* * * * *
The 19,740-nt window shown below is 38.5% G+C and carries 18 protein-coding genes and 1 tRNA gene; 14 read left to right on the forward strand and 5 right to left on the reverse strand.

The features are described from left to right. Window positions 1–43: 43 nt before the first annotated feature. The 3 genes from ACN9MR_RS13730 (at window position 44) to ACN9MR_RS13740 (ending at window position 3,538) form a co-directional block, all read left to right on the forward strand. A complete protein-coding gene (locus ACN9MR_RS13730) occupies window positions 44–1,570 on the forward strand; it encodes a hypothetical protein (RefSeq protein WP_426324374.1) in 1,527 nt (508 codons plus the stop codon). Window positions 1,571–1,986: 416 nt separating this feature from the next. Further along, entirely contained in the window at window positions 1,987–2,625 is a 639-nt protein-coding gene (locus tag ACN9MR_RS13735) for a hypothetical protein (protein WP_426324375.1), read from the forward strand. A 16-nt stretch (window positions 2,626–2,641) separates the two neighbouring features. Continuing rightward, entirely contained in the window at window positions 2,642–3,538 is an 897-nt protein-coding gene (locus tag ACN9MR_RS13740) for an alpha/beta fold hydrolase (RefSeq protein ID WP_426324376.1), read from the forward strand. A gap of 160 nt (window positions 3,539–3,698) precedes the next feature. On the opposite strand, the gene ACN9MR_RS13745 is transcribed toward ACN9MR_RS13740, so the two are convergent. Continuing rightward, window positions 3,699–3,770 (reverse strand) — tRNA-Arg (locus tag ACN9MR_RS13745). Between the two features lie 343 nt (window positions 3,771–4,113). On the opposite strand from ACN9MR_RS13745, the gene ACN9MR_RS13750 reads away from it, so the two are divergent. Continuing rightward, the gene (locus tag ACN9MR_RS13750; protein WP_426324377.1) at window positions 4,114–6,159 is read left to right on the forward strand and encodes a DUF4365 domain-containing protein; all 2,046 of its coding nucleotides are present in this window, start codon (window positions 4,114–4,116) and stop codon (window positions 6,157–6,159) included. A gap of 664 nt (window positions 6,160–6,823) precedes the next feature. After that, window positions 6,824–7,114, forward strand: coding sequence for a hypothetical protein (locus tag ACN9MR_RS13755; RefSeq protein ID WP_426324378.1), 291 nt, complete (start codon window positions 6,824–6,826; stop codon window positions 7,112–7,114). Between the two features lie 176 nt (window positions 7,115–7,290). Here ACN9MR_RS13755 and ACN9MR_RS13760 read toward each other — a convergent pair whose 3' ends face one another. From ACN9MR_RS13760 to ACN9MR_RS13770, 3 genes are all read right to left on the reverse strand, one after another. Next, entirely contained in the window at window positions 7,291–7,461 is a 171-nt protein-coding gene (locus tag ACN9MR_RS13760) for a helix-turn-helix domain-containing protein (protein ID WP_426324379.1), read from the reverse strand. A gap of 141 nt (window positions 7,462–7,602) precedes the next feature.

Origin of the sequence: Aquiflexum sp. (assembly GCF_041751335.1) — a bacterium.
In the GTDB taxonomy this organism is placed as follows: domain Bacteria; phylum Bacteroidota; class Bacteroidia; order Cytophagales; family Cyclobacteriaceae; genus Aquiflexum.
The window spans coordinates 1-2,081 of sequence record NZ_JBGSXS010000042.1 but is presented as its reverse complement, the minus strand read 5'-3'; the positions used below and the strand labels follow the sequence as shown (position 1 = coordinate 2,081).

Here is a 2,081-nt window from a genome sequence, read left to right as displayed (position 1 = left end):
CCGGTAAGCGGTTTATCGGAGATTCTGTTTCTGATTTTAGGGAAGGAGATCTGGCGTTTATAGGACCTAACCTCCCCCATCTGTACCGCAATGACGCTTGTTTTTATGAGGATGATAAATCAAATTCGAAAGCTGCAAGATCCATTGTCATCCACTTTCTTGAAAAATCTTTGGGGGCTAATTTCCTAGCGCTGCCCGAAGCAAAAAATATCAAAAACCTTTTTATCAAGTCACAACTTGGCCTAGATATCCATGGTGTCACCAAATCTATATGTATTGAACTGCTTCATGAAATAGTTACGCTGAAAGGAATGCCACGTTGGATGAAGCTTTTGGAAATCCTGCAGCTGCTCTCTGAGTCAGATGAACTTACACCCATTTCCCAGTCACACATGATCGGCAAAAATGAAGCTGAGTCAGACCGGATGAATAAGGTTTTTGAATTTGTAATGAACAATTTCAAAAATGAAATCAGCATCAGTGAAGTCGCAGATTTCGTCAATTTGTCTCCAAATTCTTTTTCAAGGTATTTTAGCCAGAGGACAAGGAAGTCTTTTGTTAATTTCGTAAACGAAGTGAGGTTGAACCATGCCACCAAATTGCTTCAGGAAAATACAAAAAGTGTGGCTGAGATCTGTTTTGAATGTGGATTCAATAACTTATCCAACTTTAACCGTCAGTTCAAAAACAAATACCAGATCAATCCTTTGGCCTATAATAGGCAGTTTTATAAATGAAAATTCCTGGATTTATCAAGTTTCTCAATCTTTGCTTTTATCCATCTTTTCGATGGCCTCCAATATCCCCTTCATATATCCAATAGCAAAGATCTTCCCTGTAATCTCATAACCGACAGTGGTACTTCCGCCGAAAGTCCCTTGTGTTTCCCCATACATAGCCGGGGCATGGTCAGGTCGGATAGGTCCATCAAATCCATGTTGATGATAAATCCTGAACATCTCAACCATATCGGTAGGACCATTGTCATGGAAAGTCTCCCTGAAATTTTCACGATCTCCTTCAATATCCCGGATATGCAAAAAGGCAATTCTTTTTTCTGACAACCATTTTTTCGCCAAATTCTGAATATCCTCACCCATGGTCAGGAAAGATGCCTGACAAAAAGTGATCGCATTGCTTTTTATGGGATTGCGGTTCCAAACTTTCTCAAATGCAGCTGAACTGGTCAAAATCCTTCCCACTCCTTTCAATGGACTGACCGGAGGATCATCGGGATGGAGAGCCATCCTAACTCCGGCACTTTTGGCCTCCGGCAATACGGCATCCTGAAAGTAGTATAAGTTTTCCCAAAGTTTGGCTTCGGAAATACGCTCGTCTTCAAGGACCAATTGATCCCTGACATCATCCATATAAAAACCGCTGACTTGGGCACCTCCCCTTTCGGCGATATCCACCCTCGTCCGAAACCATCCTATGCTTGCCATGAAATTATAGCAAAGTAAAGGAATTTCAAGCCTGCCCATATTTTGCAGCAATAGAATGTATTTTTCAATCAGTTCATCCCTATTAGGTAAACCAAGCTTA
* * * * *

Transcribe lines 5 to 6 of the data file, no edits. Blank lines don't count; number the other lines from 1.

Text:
The window spans coordinates 1-2,081 of sequence record NZ_JBGSXS010000042.1 but is presented as its reverse complement, the minus strand read 5'-3'; the positions used below and the strand labels follow the sequence as shown (position 1 = coordinate 2,081).

Here is a 2,081-nt window from a genome sequence, read left to right as displayed (position 1 = left end):